Toronto Grace Home Palliative Care Program


Ontario’s first government-funded Palliative Care Unit at the Toronto Grace Health Centre has been serving terminally ill patients and their families since 1979. The palliative care unit and the community program have cared for more than 5,000 patients in this time. The inpatient palliative care unit (PCU) is well known in the palliative care and broader community. The community program was introduced in 1994 and has seen significant development in the last few years.

The community program was spearheaded by a part-time physician, Dr. Colette Hegarty, an anesthetist, who was also working in the Toronto Grace palliative care unit at the time. She was acutely aware of a growing trend towards patients preferring to remain in the home setting when faced with a terminal illness. This also coincided with the time of hospital downsizing and the number of acute care beds being curtailed. The original program consisted of that one physician taking referrals from Community Care Access Centres (CCACs), nurses, doctors and patients.

Today, the community program has grown into a more comprehensive service primarily meeting the needs of residents in the west end of the city, particularly, the South Etobicoke area. The goal of the program is to provide exemplary care and support to patients with advanced cancer or other end-stage diseases. Care in the home is provided in partnership with community care providers and family members. Patient comfort and symptom relief as well as family support is the primary goal of palliative care.

The program presently has four physicians providing palliative care in the community. The palliative care physicians may provide consultative services to family doctors who are themselves following patients at home, or they may share the care where the patient is on the palliative doctor’s roster for on-call support and visits when difficulties arise. For the most part, however, the palliative care physician assumes the primary care of the patient at home, largely because many family doctors remain uncomfortable managing these patients.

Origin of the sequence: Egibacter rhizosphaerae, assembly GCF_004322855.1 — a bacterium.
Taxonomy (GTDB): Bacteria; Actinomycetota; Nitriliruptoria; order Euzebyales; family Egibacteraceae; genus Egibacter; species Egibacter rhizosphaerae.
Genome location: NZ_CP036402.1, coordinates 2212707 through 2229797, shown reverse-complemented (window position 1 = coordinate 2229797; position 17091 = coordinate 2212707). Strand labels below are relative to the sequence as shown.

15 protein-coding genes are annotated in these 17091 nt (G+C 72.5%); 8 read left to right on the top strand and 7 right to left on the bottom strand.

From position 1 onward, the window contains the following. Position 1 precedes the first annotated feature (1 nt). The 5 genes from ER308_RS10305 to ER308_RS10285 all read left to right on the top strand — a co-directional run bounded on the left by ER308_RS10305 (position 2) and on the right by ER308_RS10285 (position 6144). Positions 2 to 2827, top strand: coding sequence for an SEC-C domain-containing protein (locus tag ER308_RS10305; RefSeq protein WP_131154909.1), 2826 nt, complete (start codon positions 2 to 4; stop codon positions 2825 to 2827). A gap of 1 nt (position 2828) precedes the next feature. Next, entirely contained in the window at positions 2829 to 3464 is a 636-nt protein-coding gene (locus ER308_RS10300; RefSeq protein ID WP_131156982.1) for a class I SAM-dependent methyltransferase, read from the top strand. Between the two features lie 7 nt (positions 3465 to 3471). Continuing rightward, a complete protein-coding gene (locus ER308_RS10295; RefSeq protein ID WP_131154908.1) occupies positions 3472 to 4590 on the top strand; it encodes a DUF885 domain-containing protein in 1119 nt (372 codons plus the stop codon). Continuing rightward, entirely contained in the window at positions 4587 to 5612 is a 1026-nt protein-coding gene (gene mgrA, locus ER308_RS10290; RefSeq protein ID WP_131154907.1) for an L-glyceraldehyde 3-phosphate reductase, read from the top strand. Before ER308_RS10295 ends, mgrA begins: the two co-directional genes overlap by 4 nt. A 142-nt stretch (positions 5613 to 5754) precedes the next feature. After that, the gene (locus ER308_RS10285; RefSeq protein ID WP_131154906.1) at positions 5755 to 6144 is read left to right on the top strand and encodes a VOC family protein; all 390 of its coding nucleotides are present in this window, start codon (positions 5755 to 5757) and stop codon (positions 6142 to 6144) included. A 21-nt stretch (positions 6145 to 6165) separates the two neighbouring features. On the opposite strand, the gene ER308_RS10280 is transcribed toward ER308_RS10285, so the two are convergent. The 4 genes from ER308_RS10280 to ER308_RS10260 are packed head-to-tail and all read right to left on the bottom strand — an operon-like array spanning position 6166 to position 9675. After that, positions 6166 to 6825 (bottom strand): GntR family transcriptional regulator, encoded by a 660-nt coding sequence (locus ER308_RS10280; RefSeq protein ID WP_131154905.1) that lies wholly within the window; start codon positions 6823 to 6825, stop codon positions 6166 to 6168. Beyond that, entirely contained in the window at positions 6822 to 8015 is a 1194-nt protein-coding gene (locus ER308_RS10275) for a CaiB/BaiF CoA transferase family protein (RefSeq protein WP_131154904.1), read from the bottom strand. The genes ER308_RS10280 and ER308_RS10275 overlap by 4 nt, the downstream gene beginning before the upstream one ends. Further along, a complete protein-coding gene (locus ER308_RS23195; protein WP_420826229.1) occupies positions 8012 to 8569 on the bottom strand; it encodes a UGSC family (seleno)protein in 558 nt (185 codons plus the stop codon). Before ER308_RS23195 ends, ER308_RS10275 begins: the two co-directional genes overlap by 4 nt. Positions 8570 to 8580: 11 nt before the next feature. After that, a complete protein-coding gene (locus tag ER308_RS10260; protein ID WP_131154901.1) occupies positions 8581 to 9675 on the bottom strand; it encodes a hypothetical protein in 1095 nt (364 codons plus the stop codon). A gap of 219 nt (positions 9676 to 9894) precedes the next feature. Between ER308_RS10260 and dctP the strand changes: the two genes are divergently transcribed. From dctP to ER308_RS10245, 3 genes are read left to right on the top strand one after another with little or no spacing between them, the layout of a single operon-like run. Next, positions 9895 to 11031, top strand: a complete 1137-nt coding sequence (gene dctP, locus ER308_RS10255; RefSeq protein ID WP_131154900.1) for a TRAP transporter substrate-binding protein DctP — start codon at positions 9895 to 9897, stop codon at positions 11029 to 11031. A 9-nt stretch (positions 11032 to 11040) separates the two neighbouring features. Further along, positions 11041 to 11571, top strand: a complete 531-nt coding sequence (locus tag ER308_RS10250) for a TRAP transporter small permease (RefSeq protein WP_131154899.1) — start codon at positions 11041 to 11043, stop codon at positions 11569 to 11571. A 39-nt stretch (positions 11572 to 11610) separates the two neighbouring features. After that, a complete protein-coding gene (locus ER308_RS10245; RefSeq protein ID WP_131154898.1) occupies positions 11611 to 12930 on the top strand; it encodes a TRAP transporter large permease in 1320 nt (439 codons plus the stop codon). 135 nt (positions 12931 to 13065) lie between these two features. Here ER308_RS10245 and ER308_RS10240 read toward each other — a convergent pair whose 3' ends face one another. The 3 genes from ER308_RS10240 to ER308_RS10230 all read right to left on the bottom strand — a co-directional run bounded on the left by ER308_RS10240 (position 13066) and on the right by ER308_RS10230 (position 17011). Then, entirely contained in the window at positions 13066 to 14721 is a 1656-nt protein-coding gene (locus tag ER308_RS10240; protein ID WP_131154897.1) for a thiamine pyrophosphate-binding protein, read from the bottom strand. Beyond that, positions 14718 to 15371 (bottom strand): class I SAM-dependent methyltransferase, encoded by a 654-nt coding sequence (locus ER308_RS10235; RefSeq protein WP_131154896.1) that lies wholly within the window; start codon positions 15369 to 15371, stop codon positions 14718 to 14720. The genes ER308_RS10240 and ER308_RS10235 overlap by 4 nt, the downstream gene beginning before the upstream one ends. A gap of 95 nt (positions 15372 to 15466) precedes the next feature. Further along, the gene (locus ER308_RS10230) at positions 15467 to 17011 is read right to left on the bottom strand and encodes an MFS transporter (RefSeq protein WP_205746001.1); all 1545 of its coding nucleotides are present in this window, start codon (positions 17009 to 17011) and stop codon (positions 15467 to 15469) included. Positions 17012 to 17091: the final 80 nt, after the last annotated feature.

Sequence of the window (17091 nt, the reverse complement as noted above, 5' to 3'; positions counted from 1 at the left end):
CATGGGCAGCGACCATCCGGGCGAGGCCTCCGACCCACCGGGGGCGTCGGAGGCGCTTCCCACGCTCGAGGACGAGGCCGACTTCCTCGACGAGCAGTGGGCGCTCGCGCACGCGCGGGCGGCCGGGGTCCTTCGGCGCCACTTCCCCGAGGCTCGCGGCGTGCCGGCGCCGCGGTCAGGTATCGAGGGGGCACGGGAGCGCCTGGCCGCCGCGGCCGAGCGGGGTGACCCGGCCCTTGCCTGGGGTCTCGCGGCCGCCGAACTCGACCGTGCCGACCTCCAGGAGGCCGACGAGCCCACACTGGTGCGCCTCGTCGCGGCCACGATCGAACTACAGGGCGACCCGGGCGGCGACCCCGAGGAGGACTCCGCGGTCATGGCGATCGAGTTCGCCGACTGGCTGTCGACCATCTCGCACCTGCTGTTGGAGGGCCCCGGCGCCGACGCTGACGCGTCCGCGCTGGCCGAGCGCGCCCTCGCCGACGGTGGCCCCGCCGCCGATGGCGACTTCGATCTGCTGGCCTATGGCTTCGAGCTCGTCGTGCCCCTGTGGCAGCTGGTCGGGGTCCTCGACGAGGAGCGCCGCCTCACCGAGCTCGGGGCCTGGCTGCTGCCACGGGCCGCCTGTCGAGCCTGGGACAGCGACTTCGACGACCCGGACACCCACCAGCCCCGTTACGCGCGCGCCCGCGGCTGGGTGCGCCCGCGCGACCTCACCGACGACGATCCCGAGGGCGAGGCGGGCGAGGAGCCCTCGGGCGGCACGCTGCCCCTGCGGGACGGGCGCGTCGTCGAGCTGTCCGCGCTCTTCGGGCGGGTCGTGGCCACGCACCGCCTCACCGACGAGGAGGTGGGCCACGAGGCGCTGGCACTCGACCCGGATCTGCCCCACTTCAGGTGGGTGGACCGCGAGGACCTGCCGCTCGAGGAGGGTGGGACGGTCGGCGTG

A palliative care visit to the home allows many opportunities to observe the patient in his or her own setting and to see what is important to support that person in the terminal phase of their illness. Home visits also allow the patient to exercise more control at a time in life when they experience one loss after another. The main goal of the palliative care visit is to provide symptom management. The most common symptoms treated are pain, shortness of breath, nausea, vomiting, anxiety and depression. These visits also allow an opportunity for the physician to assess how caregivers and family members are coping, and to determine the need for added clinical and psychosocial services and assistance.

Home palliative care works best when delivered as an interdisciplinary service relying on the expertise of a team of caregivers to more fully understand and inform care to relieve the patient’s and family’s suffering. The sharing of information is vital to ensure good care in the home. The Toronto Grace physicians work closely with the home care nurses as well as the Etobicoke CCAC and the Dorothy Ley Hospice to support the patient’s care at home. Regular rounds are held to review common issues in the community related to palliative care.

In the last eight months, physicians in the program have made approximately 1,100 home visits. One of the most important elements of the service is the 24 hour on-call support provided to patients and families coping at home. For many family members and close friends, being able to provide care to a terminally ill loved one is a deeply meaningful and rewarding experience. Occasionally, certain factors make it difficult or impossible to provide terminal care at home. In those instances, and where patients do not wish to remain at home for the duration of their illness, the community program’s link to the Toronto Grace Palliative Care Unit creates a critical, smooth, and easy transition to inpatient care. The PCU also admits patients for respite or for symptom control.

While the community program is focused in Etobicoke, the Toronto Grace’s inpatient unit accepts patients from all over the greater Toronto area. Admission criteria include any terminal illness, for instance cancer, ALS, and end-stage organ failure. Community patients receive priority admission where possible.

As the trend in palliative care delivery shifts towards the home, more demand has been placed on home-care resources as well as families. The institution of the recent federal government’s compassionate care leave allowance is some recognition of the huge sacrifices that many families make in order to care for loved ones at home. The combined inpatient and community programs at Toronto Grace Health Centre provide a unique, holistic approach to care for the terminally ill and their families.